Not all joint bidding is unlawful

An important distinction has been lost in much of the reporting on Chesapeake's alleged coordinating with rivals on lease bidding: Not all joint bidding is illegal, and not all potentially anticompetitive conduct is criminally prosecuted. Joint bidding in the appropriate context can be lawful and procompetitive.

Under Sherman Act 1, only competitor agreements that "unreasonably" restrain trade are unlawful. Price fixing and bid rigging agreements of course may be illegal, especially where not part of a larger, legitimate business arrangement. And because such a standalone price fixing or bid rigging agreement is inherently and unambiguously anticompetitive, it is always deemed unreasonable and automatically illegal and can be criminally prosecuted.

On the other hand, antitrust is more generous where such agreements are part of companies' cooperating in a legitimate collaboration that may have procompetitive benefits. Companies working together in a joint venture may set the price of the joint venture's product (a principle confirmed by the Supreme Court in a case involving Texaco ), so long as the procompetitive benefits outweigh any anticompetitive harm. The oil and gas industry is familiar with such arrangements. A good example is an area of mutual interest ("AMI") agreement, which typically defines a geographic area in which the parties will share rights to exploit oil or gas, combining their resources or sharing risk and sometimes including joint bidding.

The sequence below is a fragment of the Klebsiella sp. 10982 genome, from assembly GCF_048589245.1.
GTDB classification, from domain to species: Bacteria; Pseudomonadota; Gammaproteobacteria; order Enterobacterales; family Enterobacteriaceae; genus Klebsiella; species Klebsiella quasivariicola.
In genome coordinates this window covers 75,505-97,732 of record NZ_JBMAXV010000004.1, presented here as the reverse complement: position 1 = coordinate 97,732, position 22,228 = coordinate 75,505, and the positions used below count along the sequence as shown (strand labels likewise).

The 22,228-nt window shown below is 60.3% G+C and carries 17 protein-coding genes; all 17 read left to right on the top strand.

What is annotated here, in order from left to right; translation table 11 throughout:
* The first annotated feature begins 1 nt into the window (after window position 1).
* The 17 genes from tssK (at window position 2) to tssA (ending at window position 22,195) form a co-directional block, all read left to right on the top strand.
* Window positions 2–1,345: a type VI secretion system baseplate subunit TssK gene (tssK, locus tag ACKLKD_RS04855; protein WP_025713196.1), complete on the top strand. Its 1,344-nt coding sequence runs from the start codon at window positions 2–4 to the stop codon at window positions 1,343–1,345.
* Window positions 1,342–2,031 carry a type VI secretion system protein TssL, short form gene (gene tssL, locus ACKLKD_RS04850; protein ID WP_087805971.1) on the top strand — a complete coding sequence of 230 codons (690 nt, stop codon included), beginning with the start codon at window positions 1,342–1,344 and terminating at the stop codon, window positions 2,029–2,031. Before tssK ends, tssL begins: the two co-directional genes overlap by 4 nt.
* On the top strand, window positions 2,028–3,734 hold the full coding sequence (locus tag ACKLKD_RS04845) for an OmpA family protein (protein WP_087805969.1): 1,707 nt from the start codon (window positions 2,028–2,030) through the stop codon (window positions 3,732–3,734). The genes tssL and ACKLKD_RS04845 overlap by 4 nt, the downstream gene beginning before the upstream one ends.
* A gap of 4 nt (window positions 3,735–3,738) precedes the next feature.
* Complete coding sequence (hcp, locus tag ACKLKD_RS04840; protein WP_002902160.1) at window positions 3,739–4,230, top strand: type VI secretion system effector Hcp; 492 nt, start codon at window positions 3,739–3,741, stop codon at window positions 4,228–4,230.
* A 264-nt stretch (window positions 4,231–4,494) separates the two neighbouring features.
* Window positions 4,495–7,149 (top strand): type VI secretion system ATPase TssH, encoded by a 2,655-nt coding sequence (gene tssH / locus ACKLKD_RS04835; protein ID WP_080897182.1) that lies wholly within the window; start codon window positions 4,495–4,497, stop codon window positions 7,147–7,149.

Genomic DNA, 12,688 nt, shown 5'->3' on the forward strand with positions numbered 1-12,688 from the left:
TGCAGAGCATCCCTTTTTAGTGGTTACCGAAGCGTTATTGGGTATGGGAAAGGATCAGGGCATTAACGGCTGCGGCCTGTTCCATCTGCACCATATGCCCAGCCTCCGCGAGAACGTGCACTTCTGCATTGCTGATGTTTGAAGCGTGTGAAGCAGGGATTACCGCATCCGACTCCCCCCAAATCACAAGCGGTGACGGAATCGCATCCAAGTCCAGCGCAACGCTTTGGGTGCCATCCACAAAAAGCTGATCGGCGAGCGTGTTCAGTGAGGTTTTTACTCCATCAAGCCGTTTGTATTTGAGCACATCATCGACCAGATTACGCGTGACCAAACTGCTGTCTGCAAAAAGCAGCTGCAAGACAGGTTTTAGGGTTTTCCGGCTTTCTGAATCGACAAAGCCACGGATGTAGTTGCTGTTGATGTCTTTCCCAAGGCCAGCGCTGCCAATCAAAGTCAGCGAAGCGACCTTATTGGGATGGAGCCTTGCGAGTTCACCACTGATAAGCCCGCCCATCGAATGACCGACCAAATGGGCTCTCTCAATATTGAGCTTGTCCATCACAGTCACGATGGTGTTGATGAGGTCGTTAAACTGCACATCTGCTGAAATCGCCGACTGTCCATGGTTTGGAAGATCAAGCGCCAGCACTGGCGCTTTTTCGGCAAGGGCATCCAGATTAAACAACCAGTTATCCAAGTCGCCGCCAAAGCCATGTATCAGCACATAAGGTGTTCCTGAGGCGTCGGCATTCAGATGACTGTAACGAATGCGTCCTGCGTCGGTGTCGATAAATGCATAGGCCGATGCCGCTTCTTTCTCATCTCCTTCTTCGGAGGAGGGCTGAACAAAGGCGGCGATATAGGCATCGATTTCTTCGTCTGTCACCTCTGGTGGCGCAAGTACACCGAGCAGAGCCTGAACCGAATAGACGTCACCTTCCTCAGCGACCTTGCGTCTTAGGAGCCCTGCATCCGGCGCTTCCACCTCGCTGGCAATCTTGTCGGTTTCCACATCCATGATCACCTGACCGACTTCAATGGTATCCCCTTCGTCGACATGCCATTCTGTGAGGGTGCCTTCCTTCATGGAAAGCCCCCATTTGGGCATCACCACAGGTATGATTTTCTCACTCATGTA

The DOJ considers joint bidding in the context of such procompetitive collaborations to be potentially procompetitive and usually lawful. But DOJ will consider a standalone ("naked") joint bidding agreement to be simple bid rigging, as made clear in DOJ's 2012 settlement requiring Gunnison and SG Interests to pay fines over allegations of an unlawful agreement not to compete in bidding for natural gas leases sold at auction by the U.S. Department of Interior's Bureau of Land Management.